Feeling Connected

By Stacie Prada

Feeling connected is different than connecting. I can go long periods of time without seeing or talking to some people, and when we see each other we continue as if there’s been no gap in time. Others I worry when it’s been a while. Usually it’s not because of how we are interacting, but because I feel guilty for not reaching out more or doing more.

ConnectionWhen MS is giving me a hard time, I’m often drawn to solitude. I want to weather it alone, avoid answering questions that feel like they’ll take too much of my precious energy to answer sufficiently.  Hang on to hope that soon I’ll feel better. I’d just rather not.
Not answer questions that take energy.
Not feel responsible for anyone else’s feelings.
Not feel obligated to be nice and considerate when I’m grouchy and sharp retorts come easily.
Just not.

Frustratingly, what I feel like doing is isolating myself, and it’s the opposite of what helps me feel better.

When my energy is low and I’m not feeling well, feeling connected helps pull me out of it. That doesn’t mean I’m up for doing a lot, it just means I could benefit from connection that involves minimal effort.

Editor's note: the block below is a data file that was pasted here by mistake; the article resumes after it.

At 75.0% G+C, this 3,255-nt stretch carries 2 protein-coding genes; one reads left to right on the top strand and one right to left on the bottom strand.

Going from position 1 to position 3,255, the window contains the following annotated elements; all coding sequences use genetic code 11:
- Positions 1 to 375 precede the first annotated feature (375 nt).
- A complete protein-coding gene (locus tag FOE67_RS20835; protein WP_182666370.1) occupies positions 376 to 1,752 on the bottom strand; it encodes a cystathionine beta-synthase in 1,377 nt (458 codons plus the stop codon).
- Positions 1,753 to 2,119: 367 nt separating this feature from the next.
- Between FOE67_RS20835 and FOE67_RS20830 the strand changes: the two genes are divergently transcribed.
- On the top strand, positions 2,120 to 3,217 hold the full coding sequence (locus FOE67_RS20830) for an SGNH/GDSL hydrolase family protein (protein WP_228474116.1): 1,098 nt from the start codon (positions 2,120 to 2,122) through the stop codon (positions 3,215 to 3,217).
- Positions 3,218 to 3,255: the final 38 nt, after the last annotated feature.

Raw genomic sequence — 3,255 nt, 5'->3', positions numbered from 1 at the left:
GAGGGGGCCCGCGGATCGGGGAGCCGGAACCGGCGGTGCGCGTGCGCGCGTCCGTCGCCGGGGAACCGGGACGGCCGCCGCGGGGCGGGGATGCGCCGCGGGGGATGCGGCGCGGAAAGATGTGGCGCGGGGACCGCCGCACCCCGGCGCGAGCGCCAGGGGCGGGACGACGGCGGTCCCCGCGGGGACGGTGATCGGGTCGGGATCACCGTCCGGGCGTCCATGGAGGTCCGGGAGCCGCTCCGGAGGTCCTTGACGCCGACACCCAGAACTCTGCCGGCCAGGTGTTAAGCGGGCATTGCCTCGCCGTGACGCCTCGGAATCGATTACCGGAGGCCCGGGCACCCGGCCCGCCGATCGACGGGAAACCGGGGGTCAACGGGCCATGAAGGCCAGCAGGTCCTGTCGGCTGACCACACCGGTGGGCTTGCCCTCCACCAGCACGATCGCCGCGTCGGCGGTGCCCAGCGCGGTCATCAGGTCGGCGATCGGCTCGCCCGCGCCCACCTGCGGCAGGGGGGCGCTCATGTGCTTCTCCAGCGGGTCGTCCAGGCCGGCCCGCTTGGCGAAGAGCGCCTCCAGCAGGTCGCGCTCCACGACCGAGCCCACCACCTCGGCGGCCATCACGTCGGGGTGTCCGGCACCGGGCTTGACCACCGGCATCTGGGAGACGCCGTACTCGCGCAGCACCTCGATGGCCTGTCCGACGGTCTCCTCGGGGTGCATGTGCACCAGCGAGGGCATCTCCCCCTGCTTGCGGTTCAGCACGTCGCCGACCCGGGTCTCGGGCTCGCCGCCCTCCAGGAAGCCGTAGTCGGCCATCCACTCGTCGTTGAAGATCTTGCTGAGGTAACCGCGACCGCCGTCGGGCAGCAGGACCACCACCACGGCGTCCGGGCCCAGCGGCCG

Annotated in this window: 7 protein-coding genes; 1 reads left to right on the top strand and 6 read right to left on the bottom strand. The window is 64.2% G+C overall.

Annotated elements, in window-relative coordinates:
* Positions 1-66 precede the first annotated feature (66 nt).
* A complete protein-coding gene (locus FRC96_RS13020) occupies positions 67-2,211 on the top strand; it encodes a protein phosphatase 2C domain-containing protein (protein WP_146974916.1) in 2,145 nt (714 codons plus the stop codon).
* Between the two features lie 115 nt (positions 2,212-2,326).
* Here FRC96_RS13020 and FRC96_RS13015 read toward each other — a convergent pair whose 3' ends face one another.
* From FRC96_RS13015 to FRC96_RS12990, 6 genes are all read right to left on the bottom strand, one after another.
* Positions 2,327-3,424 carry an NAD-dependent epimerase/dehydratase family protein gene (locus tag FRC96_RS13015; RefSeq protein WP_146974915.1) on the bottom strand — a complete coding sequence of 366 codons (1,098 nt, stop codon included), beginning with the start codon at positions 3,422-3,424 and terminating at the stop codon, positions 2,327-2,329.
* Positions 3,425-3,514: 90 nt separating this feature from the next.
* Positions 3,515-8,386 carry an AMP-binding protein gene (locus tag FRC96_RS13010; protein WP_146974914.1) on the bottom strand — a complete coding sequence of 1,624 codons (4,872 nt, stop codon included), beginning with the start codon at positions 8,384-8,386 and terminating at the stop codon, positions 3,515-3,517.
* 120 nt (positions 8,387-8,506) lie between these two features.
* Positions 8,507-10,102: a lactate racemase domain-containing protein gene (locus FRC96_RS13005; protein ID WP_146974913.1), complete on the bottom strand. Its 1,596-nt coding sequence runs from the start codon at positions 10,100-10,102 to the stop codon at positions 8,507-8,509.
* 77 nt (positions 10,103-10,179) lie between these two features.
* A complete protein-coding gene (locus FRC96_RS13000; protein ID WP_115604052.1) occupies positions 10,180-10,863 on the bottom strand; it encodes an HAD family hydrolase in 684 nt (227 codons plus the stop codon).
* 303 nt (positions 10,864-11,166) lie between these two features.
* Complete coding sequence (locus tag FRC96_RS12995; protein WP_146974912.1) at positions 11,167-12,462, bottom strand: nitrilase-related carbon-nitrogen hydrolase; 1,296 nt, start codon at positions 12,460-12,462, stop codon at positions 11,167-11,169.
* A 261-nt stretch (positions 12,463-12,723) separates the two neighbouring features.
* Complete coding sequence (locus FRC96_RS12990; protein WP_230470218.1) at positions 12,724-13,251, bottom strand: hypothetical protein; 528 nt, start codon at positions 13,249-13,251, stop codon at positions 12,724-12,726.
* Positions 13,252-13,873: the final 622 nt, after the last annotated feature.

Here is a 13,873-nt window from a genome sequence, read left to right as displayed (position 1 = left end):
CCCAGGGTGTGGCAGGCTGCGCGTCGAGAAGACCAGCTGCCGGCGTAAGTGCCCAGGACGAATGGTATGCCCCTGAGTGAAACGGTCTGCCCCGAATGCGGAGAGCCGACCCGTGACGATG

Random texts just saying hi. Like or comment on a social media post. Share something by email with someone because it made me think of them.

I love to think of it as invitation without expectation. I want less pressure and more mutual support. Just knowing someone is there for me is enough a lot of the time.  I hope they’ll feel the same.

I read a novel once where the main character described a friend by saying she would call and talk as if it was the middle of a conversation.  I loved that, and I’ve thought often about how our interactions are often thought of as individual when they’re really a sentence or paragraph in the story of our relationship.